More than 80 years on, the place is still going strong and has been for quite a while (Casa Botin has another claim to fame which will probably merit another mention in this blog at some point). The roasted suckling pig was as tender as I imagine it must have been in Hemingway's day, to have earned such high praise, and the wine - not rioja alta but syrupy Pedro Ximenez - was very sweet and went excellently with the pork. The upstairs dining room is a cheerful tiled room and a pleasant place to enjoy a leisurely lunch or dinner. And although I didn't visit it, my brother-in-law (who did) told me the exposed brick dining hall downstairs is also a great spot to grab a meal.
The Elephant House - Edinburgh, Scotland
One of the cafes where J.K Rowling wrote Harry Potter and the Philosopher's Stone
I remember glancing through an early interview with J.K Rowling when I first
started reading the Harry Potter books. It pictured her seated by a big window
at The Elephant House with a stunning view of Edinburgh Castle. I knew then
that if I ever went to Edinburgh, that was a cafe I'd definitely visit. I'm no Harry Potter nut - although reading this blog series I did in 2007 may give you that impression. It was work, I swear! :) - but I am enough of a fan to have wanted to see the place where this strangely gripping saga first took shape. The cafe is a bit of a nerdy writer's haunt which made it even more appealing. Some of the tables have drawers underneath that contain all sorts of fascinating scraps - poetry scribbles, badly drawn pictures, bills... I loved it! And it isn't famous-for-the-sake-of-being-famous either - The Elephant House was voted the best coffee shop in Edinburgh so you can be sure you can grab a nice cuppa when you drop in.
Leopold Cafe - Mumbai, India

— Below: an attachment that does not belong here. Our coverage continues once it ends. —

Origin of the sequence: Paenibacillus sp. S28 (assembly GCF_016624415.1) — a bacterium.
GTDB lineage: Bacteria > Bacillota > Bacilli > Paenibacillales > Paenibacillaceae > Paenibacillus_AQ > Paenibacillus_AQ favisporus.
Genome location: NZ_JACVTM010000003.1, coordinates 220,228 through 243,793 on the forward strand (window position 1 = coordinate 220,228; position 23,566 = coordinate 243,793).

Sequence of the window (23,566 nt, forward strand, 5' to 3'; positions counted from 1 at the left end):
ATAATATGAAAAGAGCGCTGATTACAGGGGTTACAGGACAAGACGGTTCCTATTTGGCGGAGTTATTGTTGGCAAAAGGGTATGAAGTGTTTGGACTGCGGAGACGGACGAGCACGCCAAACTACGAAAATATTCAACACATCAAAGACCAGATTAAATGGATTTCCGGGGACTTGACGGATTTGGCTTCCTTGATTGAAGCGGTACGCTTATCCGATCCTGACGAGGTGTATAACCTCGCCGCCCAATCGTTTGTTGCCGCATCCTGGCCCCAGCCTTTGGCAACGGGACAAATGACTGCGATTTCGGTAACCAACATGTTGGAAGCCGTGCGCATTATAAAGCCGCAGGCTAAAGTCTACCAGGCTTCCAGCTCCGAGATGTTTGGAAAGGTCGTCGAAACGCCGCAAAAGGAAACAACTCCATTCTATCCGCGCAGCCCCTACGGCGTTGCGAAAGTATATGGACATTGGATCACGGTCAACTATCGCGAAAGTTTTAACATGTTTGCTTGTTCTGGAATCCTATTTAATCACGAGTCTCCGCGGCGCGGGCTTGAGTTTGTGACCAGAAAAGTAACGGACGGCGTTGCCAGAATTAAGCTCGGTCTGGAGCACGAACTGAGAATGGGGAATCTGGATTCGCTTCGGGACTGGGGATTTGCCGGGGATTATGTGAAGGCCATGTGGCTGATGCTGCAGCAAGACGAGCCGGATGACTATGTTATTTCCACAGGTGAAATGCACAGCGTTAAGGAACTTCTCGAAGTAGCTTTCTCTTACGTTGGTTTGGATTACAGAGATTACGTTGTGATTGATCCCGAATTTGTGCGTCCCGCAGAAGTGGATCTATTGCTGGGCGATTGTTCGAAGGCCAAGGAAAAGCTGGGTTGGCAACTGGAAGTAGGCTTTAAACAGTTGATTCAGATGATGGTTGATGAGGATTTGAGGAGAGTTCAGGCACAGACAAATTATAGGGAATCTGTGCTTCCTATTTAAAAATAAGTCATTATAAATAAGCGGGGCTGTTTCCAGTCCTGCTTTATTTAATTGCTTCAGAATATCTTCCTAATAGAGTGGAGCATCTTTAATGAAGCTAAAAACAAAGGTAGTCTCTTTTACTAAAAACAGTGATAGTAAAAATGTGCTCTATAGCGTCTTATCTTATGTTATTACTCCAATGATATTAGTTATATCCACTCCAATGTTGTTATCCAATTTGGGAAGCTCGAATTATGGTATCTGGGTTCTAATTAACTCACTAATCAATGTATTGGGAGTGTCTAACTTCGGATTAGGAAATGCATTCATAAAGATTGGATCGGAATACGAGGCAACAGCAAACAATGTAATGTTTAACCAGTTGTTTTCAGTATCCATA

Played a starring role in Shantaram by Gregory David Roberts
Leopold Cafe (or Leo's as we always called it) was a favourite even before I heard of Shantaram. As a student in Mumbai, this is where I went on lazy Sunday afternoons for a big plate of fried rice after a matinee show at Regal, or for drinks and dessert before a late night film. Leo's is one of the oldest Irani-cafes in Mumbai and despite being the site of one of the 2008 terror attacks, I was pleased to have seen it as busy as ever when I visited Colaba Causeway a couple of months ago. It has the true faded charm of an old-school traveller's hangout, complete with whirring ceiling fans suspended from long rods, wooden furniture that has seen better days, eager gap year students exchanging travel tips and leather-skinned veterans nursing midday beers. The food is not the best, but the hearty portions and the atmosphere more than make up for it. The upstairs bar is generally darker, drunker and probably closer to the sort of place where anyone who read the book would picture underworld deals being done, but for a true taste of Colaba charm, dine at Leo's at street level.
M Bar - Hotel Majestic Saigon, Vietnam
Rooftop bar of the hotel where Graham Greene wrote the first draft of The Quiet American
My favourite book of all time, I challenge anyone who reads it not to want to
visit Ho Chi Minh City, or Saigon (the old name just sounds so much more romantic and truer to the era in which this melancholy novel is set). While the
Continental Hotel got more than a few mentions in the book, it was at the Hotel
Majestic - also on Dong Khoi street (the oft mentioned Rue Catinat) - that Greene did most of his writing. The grande dame perched on the street corner is still pretty impressive and its rooftop M Bar is one of the best places in the city to linger over a cocktail. (Or in my case a mocktail, as I was on pretty heavy meds when I paid it a visit, after a bout of what was initially thought to be malaria, then dengue fever before finally being downgraded to a particularly nasty flu bug). Even without the help of a glass of something to lend a rosier glow to memory, the panorama of River Saigon and the city spread along its banks is not one I'm likely to forget any time soon.